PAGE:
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St. Louis Post-Dispatch, obit




October 6, 2021

by Kenneth Westhues, Grandson   

Reflecting on the death
of our family’s patriarch
a century ago
has reminded me
of two important truths
in counterpoint.
One is a happy fact,
important for understanding
Westhues family history.
The other is a sad eternal verity,
an inescapable condition
of life on earth.

The historical fact: an American dream come true

The historical fact is that by all the evidence available in the fall of 1921, William and Theresia’s migration to America 29 years earlier, in August of 1892, had been a spectacular success.

It had been a risky adventure. William was 44 years old then, Theresia 34. The oldest of their six children had just turned twelve. When they arrived at Ellis Island, New York’s new facility for processing immigrants, they could not even be sure that all eight members of the family would pass the physical exam. One or more might be shipped back to Germany. All the money they had on arrival totaled $1500.

With luck and good planning, the family made it to Glasgow, Missouri, where Theresia’s mother and brothers were already settled. William went deep in debt to buy 34 acres northeast of town and begin farming. He was an overpowering presence in the family, larger than life. He ruled the roost firmly but with fairness and intelligence.

The times were right for relentless work and discipline in agriculture to pay off. William was able to buy more land, enlarge the farm to more than 200 acres. He and Theresia remained strong and healthy. All six children survived to adulthood. So did the four more born on American soil.

William’s goal, his vocation and life’s work, was to recreate in America the way of life he had known growing up on the homeplace in Münsterland: agrarian, Catholic, hard-working, prudent, conservative. Actually, he wanted to go one better: to help his children get established on farms of their own, extending the ancestral way of life for generations to come.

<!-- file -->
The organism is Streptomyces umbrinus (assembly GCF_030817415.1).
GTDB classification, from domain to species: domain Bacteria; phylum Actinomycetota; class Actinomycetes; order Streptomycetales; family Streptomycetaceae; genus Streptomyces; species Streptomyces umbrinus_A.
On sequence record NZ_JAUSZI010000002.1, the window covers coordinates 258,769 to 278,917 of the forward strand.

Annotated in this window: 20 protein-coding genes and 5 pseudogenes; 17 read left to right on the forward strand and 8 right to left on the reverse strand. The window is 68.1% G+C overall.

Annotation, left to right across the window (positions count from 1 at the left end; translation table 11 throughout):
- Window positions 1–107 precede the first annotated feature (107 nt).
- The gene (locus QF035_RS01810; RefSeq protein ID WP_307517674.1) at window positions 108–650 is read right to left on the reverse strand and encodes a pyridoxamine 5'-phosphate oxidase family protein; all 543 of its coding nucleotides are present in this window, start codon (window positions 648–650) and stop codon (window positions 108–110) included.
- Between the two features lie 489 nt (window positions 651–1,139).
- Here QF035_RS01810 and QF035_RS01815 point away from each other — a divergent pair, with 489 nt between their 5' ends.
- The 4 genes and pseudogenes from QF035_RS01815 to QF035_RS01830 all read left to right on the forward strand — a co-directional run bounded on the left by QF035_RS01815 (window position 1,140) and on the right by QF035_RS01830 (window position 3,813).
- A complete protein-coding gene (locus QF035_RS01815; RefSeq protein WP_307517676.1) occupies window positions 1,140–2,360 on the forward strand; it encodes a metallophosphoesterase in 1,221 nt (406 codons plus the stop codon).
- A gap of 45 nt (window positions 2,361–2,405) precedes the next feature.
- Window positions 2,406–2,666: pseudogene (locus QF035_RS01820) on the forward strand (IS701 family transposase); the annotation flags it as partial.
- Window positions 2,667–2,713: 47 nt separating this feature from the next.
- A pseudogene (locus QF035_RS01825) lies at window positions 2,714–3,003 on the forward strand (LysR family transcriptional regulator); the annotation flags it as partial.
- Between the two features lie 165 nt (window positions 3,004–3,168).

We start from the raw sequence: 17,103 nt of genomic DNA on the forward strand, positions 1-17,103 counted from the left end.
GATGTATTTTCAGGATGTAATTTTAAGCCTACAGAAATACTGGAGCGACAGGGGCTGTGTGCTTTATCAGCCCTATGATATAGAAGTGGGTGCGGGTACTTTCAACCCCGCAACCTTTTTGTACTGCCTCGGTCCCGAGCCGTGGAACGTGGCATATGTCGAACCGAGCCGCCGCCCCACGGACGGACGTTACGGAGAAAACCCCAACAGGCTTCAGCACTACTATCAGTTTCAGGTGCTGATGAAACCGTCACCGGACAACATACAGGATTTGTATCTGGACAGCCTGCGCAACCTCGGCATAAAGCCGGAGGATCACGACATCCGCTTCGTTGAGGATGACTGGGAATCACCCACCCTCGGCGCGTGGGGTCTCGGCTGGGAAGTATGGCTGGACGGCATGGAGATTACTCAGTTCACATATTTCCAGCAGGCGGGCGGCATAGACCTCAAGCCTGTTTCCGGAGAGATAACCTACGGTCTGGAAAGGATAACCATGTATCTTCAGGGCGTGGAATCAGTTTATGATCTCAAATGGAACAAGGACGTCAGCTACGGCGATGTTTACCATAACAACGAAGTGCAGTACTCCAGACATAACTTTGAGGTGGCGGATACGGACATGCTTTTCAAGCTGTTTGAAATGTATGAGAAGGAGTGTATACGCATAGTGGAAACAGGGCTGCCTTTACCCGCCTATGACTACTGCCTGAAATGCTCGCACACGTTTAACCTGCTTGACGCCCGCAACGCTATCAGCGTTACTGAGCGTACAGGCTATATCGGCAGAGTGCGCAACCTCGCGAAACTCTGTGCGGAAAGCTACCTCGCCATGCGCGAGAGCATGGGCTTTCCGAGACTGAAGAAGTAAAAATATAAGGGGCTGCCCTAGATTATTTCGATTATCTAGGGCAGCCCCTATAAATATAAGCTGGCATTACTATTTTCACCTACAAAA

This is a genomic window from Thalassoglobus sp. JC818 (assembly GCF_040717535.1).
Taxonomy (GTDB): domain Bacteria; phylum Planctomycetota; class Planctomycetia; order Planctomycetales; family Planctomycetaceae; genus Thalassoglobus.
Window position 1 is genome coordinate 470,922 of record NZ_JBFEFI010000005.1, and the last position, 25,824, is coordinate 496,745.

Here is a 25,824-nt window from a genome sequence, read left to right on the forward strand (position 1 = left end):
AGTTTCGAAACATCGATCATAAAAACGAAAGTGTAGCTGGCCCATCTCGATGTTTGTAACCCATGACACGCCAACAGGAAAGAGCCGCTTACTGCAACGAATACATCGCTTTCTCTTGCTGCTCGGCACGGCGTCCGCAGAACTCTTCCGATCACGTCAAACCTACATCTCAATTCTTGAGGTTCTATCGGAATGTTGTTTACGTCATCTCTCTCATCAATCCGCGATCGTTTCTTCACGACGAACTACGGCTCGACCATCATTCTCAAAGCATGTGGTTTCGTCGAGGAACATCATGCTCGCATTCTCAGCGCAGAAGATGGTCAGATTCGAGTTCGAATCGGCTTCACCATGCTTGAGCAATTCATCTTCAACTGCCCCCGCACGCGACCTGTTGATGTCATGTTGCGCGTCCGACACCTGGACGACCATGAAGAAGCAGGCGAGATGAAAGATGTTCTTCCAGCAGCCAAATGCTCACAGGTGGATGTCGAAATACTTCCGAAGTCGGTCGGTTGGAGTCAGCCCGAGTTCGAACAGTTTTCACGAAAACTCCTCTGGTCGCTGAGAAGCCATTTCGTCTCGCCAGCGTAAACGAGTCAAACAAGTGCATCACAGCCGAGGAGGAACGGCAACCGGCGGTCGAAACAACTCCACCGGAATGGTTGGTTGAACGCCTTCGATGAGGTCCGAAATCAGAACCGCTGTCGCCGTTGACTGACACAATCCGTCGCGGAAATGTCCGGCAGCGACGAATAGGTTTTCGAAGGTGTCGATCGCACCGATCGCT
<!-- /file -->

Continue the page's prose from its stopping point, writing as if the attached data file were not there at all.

Every child a source of pride

By the fall of 1921, at the age of 72, William was surrounded by proof of his success.

On the adjacent farm north of the homeplace lived eldest son Theodore with his wife Lena. They had lost their first two children in infancy, but now had three healthy boys: Ted, Norbert, and baby Raymond.

On the adjacent farm to the east lived the second son, William G., with his wife Emma. Already they had five children: Billy, Hank, Agnes, Edwin, and Joe.

On the adjacent farm to the northeast lived younger son Ben, who had married Viola two years before. Already they had daughter Berniece and a newborn named Walter.

William and Theresia’s oldest daughter Theresa had died of TB in 1916, but their two younger daughters were now married and living on farms nearby. Mary and Joe Flaspohler had a year-old daughter, Mary Teresa. Anna and Jule Oidtman were still newlyweds, having tied the knot the previous April; Anna was pregnant with a daughter they would name Freda.

Besides these five young farm families in Glasgow, there was son Henry’s young urban family in Jefferson City. Henry and Helen had two daughters, four-year-old Rosemary and a baby who would be called Bebe all her life. Henry had already made a name for himself as a lawyer, having been elected Prosecuting Attorney for Cole County in 1918, and re-elected in 1920.

One 37-year-old son remained unmarried but pleased his parents even more than those who had given them grandchildren. This was Joseph, ordained a priest in 1907. In September of 1921, just weeks before the fateful October 6, Father Joe had been in the news, appointed by Archbishop John Glennon to found a new parish in the St. Louis suburb of Riverview Garden, to be named for St. Catharine of Alexandria.

By 1921, only the two youngest sons were still with William and Theresia on the homeplace. John had celebrated his 26th birthday on October second. He and an Irish Catholic girl, Olive Conran, planned to be married the next spring. William intended to sell John the eastern half of the farm, a hundred acres on which he and Olive could build a new home.

The remaining hundred acres would stay with William and Theresia and their youngest son Fritz, the baby of the family, then 20 years old. Five sons on adjacent farms and two daughters nearby! This was beyond what the parents dared to imagine when they boarded the ship for America in 1892.

Further satisfactions

Beyond his own family, William visited several times a week a source of immense satisfaction. This was the new, imposing St. Mary’s Catholic Church in Glasgow, completed in 1914. William’s financial success had enabled him to be one of the two or three biggest contributors to the cost of this building, the tallest, grandest piece of architecture in town. He and Theresia went to Mass there not only on Sundays but often on weekdays, too.